The officers then had Rahkola step out of the vehicle because they intended to tow and impound it for further investigation. Officer Riley pat searched Rahkola because, according to Officer Riley, it appeared that Rahkola was under the influence of drugs and the pat search was necessary for officer safety. The pat search revealed $614 in cash. Rahkola was taken into custody. An in-take search conducted later at the Virginia jail revealed a small amount of methamphetamine in Rahkola’s baseball cap.
After Rahkola was removed from the vehicle, Officer Nelson observed through the open car door a handgun protruding from under the seat. Officer Nelson had his certified narcotics dog sniff outside the vehicle and the dog indicated that there was an odor of controlled substance coming from the vehicle, specifically from a backpack that was located in the rear seat. In the backpack, the officers found a marijuana pipe, a plastic baggie containing methamphetamine, a scale, and a handgun clip. In addition, a glass pipe with some residue was found underneath the front passenger seat.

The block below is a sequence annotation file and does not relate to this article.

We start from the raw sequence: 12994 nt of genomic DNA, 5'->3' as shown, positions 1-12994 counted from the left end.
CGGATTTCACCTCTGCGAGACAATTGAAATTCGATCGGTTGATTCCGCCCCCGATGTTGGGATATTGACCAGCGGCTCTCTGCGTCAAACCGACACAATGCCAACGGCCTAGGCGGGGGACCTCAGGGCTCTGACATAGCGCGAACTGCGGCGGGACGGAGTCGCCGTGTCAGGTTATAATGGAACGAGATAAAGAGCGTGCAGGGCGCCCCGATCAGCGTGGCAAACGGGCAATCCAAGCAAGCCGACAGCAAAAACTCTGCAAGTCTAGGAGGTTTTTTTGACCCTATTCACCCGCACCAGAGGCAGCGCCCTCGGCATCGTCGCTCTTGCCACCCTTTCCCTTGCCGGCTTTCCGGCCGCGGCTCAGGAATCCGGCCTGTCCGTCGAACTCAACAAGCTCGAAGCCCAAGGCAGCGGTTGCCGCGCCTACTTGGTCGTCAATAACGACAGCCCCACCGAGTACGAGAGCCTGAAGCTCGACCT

Both respondents were arrested and charged with several controlled-substance possession crimes. Nelson was also charged with felony driving while impaired in the first degree; driving while impaired in the second degree; and driving after revocation. Before trial, respondents moved to suppress the evidence obtained from the police stop and search. The district court granted the motion and dismissed all counts of the complaints. This appeal follows. Respondents’ cases are consolidated on appeal for purposes of judicial economy.
“When reviewing pretrial orders on motions to suppress evidence, we may independently review the facts and determine, as a matter of law, whether the district court erred in suppressing – or not suppressing – the evidence.” State v. Harris, 590 N.W.2d 90, 98 (Minn. 1999). This court accepts the district court’s findings of fact unless they are clearly erroneous. State v. Britton, 604 N.W.2d 84, 87 (Minn. 2000). Whether an investigatory stop is valid is a legal determination subject to de novo review when the facts are undisputed. Berge v. Comm’r of Pub. Safety, 374 N.W.2d 730, 732 (Minn. 1995). The determination of whether a search is constitutional is also a question of law, which we review de novo. State v. Olson, 634 N.W.2d 224, 228 (Minn. App. 2001), review denied (Minn. Dec. 11, 2001).